on the wagon, off the wagon with Mac OS X Server.

What a morning. Surprise surprise…I decided to install Mac OS X Server on my PowerBook to play around with the Apache conf (since I legally own two copies that just sit in my drawer). Ever since Mac OS X Server 1.0 came out I was excited to use Mac OS X Server. I loved AppleShare IP, and was ready to learn something new. Yeah, you are right, how many times can I tell this story?

To the point: you have web sites that need to be hosted in a Mac environment…what do you do? Two options (not including Darwin): Mac OS X Client, Mac OS X Client. I took my standard Mac OS X Client conf file and went line by line to see how the conf file was modified for Mac OS X Server. I will give credit to Apple for cleaning up the conf from 10.2 to 10.3, but man, it still leaves a lot of room for improvement. First of all….let me break down the conf files that Mac OS X Server uses.

  1. httpd.conf – The main configuration file that should contain all the basics. I have not figured out exactly why Apple has arranged the configuration file so…wierdly (not putting some basic directives like port number, listen, etc) but I am trying. At the end of standard Apache conf files, there is a Virtual Host template where ordinarily you would put all of your Virtual Host directives.
  2. virtual_host_global.conf – Apple decided to create a folder “sites” for all their vhost (Virtual Host) files, which is acceptable. There is also a conf file in the “sites” directory which does not make sense to me. The file is called “virtual_host_global.conf” and has one or two lines, depending if you want to use the performance cache. If you use the standard configuration from Apple, the “virtual_host_global.conf” contains one line:

    Listen*:16080

    If you chose to not use the performance cache, the file then looks like:

    Listen *:80
    NameVirtualHost *:80

  3. 0000_any_80_default.conf – Apple’s conf files for all virtual hosts (even if you only host one site, it is treated as a vhost). All site specific information (from the Server Admin) is located in this/these files. Good: Apple separated them out for easy editting. Bad: don’t expect your changes to stick if you edit them by hand and then do something in the Server Admin. Also, WARNING if you use SSL, make sure you use Apple’s SSL files, or you will face the wrath when ediing your SSL and non SSL files (see old post)

What I would recommend if you have to use Mac OS X Server for your web needs, but feel it does not quite cut it…?

  1. Ask me for my httpd.conf file that I finally got to work that uses 95% standard Apache directives straight from the default Apache conf (5% of OS X Server stuff). I went line by line to see what it takes to break Mac OS X Server’s Apache conf. I rearranged the conf file to look more like the default conf as well as commented all my changes. My conf file does not use any of Apple’s vhost files, and you have a very simple, easy to follow example of vhosts.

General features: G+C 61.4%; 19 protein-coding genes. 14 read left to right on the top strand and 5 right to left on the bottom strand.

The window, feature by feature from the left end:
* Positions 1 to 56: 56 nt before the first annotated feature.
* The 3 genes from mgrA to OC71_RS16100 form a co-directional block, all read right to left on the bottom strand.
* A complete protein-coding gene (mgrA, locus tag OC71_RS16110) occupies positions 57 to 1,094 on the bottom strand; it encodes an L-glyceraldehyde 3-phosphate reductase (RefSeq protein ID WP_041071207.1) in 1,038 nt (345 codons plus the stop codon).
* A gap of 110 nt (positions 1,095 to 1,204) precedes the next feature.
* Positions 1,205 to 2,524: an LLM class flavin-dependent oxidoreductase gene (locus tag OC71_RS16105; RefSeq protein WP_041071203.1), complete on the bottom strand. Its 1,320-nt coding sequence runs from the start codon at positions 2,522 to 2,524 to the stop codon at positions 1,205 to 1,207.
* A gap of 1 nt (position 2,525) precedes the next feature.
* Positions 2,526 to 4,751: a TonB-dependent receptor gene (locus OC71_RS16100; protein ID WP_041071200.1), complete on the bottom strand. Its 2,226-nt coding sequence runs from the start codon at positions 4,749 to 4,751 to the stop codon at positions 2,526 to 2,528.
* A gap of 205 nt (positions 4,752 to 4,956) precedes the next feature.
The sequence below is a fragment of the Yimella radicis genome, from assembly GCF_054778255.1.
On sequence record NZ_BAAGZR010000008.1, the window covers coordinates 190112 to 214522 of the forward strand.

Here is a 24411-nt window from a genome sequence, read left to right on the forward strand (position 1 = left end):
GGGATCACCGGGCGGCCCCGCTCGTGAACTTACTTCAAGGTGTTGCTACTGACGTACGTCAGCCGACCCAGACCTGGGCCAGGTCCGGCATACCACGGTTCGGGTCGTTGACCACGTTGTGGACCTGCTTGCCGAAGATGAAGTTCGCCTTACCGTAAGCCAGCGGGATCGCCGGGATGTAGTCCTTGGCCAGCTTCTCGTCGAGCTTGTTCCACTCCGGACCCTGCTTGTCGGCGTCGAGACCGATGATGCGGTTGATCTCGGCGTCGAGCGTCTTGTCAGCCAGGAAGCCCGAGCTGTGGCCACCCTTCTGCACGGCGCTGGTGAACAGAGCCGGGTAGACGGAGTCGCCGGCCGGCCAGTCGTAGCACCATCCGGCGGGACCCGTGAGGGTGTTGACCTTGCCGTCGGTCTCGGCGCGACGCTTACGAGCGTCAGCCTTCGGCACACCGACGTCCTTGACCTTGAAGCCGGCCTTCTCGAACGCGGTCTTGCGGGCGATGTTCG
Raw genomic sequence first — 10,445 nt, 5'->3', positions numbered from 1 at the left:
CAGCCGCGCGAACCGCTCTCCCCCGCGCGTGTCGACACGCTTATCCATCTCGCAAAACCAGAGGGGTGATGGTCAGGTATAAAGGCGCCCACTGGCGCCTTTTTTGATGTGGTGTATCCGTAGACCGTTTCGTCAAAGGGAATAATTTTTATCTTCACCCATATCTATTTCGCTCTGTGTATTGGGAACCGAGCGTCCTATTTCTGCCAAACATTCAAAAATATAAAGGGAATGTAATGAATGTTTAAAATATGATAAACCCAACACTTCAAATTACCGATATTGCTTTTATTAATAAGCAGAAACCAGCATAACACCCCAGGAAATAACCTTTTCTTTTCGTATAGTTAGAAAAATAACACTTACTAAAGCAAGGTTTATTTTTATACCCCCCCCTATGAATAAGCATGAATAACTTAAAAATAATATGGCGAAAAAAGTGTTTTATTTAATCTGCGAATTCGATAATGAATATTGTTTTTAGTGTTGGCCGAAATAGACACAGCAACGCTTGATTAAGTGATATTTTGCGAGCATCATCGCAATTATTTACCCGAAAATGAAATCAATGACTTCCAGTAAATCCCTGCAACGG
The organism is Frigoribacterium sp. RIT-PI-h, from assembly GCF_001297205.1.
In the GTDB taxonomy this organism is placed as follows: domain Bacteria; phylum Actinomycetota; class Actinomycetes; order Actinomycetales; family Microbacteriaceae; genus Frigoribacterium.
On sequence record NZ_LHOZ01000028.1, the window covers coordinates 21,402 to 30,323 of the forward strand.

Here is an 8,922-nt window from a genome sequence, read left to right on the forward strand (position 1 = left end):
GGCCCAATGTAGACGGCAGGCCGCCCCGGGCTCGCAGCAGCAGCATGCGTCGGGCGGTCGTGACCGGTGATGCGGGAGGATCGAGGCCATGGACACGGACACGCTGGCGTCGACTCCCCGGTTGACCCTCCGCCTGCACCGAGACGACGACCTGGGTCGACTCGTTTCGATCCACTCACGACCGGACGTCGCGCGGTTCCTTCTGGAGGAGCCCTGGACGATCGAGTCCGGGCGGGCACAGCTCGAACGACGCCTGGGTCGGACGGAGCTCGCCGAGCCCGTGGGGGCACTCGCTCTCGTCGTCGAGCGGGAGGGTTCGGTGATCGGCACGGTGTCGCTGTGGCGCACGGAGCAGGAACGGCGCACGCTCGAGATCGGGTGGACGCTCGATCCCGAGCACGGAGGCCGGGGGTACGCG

2. If you do not need a completely new httpd.conf file but would like to actually have the directives in the indivual site conf files to stick, create a conf file with your custom directives and then add an “Include “/etc/httpd/mychanges.conf” line at the end of the httpd.conf. Next time you restart your custom directives will be added and Apple will not be able to touch them.
  3. If you need complete control of your Apache install but still need to use Mac OS X Server for other server processes (AFP/FTP/Samba/Mail/DNS, etc) I would recommend downloading and compiling Apache into a different directory (ex. /usr/local) so you can control all your modules, conf files, etc.
  4. If you really are unhappy with Mac OS X Server’s web serving set up and do not need any other Mac OS X Server services, and do not want to worry about compiling, recompiling, and making sure Apple does not touch your custom configuration, I would at this point recommend running Apache on Mac OS X Client. Apple maintains updating Apache and does not touch the conf files with any GUI application. You can fully customize the conf file and not worry about too much because everything is standard Apache.
  5. Something to think about…

About the Author...

Jennifer Zelazny

My name is Jennifer Zelazny and this site is a collection of my random thoughts and opinions. I am Penn Stater, WordPress developer, and a modern day explorer. I love exploring data, trends, and things that make the world a better place and sharing them here.

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